The Washington Capitals ended 43 years of frustration and playoff heartbreak Thursday night when they defeated Vegas in Game 5 of the Stanley Cup Final.

The Cup is headed to the nation's capital and memorable celebrations big and small can be counted on for days (weeks?) to come. But perhaps the most memorable moment in the wake of the championship celebration happened on the ice moments after players got their first close-up with Lord Stanley.

Props to NHL on NBC analyst Jeremy Roenick for getting this on-ice tear-jerker interview with former Warroad standout T.J. Oshie, whose father is battling Alzheimer's. (KLEENEX ALERT!)

"My dad, he doesn't remember a lot of stuff these days," Oshie said, his voice choking with emotion . "He remembers enough. But I tell you what, he's here tonight. I don't know where he's at, but this one will stick with him forever. You can guarantee that."

Moments later, Oshie found him. Tim had watched the game alongside his sister and daughter in the T-Mobile Arena stands. (The above photo was taken by Dean Grillo, a hockey agent whose father operated summer hockey camps in northern Minnesota for many years.)

Oshie was outstanding throughout Washington's playoff run, racking up eight goals and 13 assists in 24 games as the Caps' fourth-leading scorer. He had a goal and two assists in the Caps' 6-2 victory in Game 4 of the Final, which he finished with six points in five games.

"I've never seen a team come together like we did here," Oshie said. "I've never seen the commitment from start to finish like we had here."

The Capitals' Stanley Cup victory was a crowning achievement for the 31-year-old Oshie, a 10-year NHL veteran with stops in St. Louis and Washington after beginning his pursuit of the sport in the Pacific Northwest, which doesn't produce pro hockey players in high volume. Oshie said he couldn't have done it without steadfast support from Tim, who served as a coach for one of T.J.'s childhood teams in Everett.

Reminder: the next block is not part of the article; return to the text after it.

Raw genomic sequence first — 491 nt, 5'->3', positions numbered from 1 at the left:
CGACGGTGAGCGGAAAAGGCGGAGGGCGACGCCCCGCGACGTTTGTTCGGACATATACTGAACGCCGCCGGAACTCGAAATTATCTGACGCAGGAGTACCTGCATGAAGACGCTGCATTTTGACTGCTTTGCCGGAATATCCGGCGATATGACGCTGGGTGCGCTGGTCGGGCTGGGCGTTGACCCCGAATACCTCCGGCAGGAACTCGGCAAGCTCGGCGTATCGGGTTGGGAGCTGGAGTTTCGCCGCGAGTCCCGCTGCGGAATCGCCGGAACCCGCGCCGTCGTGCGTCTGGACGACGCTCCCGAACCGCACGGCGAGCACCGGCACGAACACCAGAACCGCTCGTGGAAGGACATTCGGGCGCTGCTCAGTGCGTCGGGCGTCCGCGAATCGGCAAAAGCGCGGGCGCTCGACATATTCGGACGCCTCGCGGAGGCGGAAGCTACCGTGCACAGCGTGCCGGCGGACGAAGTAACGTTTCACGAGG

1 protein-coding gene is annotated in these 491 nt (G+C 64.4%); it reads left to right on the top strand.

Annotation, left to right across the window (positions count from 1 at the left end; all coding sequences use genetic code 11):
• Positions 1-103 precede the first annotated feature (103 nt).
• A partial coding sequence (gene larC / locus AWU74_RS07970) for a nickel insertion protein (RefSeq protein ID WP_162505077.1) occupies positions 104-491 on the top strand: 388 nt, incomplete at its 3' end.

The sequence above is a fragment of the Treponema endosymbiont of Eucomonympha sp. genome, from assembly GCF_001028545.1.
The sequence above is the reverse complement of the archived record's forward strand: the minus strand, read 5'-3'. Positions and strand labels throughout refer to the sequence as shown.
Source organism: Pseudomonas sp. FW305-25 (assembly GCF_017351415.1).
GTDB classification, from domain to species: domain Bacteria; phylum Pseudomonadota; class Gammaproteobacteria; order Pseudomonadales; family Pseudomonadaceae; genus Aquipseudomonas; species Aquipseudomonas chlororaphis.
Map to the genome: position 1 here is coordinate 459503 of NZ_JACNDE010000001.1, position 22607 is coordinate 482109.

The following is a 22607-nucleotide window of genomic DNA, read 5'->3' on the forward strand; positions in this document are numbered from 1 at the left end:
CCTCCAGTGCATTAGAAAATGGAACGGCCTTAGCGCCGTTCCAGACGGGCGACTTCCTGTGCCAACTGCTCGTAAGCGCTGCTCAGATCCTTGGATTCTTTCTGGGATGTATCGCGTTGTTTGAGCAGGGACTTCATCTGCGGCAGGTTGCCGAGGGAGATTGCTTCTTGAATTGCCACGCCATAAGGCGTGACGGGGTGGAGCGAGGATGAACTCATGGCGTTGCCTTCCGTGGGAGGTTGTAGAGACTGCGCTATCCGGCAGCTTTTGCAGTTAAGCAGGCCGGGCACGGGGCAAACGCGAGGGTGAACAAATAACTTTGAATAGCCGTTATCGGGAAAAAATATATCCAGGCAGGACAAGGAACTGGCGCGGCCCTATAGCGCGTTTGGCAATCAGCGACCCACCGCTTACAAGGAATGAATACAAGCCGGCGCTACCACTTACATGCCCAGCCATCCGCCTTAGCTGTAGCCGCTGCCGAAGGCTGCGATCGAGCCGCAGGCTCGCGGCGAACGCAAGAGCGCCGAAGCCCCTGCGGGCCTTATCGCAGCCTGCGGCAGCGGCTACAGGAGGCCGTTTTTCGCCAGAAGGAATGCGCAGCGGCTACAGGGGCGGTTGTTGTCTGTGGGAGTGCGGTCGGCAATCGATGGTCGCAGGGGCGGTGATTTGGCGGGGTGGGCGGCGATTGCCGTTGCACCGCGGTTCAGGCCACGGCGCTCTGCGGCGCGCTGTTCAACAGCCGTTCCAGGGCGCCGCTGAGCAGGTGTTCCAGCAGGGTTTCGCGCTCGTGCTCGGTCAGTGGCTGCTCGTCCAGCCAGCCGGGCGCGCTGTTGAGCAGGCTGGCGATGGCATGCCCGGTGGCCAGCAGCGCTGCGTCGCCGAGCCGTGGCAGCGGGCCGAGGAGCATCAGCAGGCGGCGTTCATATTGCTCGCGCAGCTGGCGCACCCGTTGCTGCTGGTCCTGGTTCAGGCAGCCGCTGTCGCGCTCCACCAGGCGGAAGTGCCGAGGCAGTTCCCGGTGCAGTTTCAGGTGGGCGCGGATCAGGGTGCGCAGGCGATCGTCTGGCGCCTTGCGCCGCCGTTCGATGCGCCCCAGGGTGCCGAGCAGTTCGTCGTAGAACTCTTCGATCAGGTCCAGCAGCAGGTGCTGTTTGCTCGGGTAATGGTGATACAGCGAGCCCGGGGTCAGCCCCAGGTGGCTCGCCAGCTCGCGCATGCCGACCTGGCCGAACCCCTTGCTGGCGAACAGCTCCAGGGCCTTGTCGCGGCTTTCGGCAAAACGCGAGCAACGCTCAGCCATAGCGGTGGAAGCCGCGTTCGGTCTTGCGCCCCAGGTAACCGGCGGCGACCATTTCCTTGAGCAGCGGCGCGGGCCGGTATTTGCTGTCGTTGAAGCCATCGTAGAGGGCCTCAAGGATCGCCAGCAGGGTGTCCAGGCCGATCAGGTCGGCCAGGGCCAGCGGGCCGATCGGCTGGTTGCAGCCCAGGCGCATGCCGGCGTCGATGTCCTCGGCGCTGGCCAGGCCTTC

They both later moved to Warroad for T.J.'s high school career.

"To have him here is amazing," Oshie said of his father. "He doesn't travel very well, and I've been trying to figure out how to get him out all playoffs. It was kind of a perfect storm to get him with my aunt and sister out from Seattle."

Later in the celebration, Oshie went for a celebratory skate with his young daughters, Lyla and Leni. "Besides my family, that's one of the best feelings I've ever had," he said. "It's for my family. For my two little girls. I got my name on something so they'll know that dad played hockey when they grow up."

Content from The Associated Press was used in this report.

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